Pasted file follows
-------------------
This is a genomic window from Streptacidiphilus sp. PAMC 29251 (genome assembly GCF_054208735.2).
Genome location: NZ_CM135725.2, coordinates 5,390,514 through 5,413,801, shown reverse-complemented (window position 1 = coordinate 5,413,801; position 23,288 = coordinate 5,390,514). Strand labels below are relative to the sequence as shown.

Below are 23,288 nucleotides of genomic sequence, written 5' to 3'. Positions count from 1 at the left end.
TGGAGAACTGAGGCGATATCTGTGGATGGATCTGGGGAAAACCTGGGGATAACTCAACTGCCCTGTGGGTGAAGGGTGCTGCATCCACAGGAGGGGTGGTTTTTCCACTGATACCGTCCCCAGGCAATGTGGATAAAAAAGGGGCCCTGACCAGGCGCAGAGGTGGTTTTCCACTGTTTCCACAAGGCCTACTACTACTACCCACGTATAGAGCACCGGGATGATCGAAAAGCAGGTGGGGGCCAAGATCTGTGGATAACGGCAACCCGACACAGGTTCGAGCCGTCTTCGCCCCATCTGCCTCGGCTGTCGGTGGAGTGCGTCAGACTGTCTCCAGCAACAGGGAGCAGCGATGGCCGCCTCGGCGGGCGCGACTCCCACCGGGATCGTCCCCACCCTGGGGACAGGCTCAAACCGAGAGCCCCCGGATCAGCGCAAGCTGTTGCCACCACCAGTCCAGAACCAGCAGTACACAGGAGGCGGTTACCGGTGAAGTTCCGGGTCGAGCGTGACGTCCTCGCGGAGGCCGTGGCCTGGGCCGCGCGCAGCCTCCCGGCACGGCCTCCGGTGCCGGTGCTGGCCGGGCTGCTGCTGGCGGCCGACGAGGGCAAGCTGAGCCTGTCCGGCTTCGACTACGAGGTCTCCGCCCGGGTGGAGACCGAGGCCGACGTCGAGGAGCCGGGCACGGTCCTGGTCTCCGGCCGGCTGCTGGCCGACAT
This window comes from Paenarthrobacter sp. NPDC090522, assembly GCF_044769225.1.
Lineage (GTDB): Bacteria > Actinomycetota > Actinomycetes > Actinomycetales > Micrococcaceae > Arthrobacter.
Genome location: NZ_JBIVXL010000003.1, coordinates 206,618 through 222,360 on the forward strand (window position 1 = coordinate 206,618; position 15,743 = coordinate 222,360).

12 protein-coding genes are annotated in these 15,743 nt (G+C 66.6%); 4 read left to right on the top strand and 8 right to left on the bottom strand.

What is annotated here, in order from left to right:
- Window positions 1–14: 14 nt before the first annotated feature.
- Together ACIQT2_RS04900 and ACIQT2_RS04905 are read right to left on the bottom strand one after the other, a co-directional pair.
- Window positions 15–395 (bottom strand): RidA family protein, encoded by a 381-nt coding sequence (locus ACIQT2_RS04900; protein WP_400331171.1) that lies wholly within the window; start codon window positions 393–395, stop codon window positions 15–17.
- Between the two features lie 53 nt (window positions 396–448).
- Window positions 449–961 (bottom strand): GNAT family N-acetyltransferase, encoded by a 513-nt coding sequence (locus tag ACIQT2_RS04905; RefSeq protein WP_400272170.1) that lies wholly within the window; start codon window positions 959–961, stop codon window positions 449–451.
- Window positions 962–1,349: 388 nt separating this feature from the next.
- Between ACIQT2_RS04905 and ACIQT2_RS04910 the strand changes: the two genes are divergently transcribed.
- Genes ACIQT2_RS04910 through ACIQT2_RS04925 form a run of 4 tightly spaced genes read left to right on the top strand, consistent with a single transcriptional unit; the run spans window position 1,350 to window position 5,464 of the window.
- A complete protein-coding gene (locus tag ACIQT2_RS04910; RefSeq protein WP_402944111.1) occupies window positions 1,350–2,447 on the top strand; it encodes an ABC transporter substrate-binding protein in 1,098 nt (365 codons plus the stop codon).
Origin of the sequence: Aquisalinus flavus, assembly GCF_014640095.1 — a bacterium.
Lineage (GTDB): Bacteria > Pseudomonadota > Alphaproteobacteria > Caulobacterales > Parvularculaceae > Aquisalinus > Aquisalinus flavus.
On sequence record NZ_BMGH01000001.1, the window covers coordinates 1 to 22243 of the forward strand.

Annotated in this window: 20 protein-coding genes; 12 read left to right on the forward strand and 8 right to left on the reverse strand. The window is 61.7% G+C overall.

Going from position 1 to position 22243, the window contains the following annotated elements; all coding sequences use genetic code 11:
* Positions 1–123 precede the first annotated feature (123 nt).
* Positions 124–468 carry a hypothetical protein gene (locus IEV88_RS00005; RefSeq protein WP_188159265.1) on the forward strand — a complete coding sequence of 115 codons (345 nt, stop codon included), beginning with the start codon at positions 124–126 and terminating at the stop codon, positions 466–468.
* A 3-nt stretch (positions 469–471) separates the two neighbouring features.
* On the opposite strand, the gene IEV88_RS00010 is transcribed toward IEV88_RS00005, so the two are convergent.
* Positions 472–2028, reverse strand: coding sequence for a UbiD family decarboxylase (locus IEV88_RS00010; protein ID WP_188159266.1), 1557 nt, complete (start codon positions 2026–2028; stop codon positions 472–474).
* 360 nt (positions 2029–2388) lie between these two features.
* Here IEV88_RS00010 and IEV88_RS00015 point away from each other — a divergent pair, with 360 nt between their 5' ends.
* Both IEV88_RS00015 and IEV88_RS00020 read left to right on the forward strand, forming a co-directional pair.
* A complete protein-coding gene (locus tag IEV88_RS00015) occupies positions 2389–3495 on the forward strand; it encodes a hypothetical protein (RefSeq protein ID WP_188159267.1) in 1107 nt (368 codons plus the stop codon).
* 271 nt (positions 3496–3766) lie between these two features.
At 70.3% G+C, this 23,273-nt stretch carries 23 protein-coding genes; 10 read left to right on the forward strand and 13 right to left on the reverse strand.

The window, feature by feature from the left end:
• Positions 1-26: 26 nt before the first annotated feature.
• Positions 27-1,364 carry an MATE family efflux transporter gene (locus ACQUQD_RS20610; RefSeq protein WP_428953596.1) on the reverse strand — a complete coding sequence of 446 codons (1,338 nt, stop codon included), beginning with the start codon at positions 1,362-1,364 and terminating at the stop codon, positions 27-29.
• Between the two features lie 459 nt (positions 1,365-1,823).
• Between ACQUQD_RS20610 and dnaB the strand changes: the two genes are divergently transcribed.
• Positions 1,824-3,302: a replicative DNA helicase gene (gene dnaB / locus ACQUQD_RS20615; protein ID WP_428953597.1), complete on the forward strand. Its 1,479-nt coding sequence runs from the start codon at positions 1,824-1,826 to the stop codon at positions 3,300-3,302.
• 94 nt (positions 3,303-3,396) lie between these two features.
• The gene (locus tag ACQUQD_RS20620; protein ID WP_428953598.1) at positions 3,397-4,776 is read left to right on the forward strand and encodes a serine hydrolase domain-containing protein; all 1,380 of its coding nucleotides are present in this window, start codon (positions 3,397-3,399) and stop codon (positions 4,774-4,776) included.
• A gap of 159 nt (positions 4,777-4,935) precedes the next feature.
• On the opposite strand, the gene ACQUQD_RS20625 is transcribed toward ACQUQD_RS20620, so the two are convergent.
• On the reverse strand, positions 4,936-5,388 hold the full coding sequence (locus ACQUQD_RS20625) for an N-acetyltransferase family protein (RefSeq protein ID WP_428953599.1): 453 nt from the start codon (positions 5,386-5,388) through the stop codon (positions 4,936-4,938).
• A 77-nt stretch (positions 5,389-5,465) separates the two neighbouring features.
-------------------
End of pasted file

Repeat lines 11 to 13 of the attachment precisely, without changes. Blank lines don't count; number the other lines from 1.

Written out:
- Together ACIQT2_RS04900 and ACIQT2_RS04905 are read right to left on the bottom strand one after the other, a co-directional pair.
- Window positions 15–395 (bottom strand): RidA family protein, encoded by a 381-nt coding sequence (locus ACIQT2_RS04900; protein WP_400331171.1) that lies wholly within the window; start codon window positions 393–395, stop codon window positions 15–17.
- Between the two features lie 53 nt (window positions 396–448).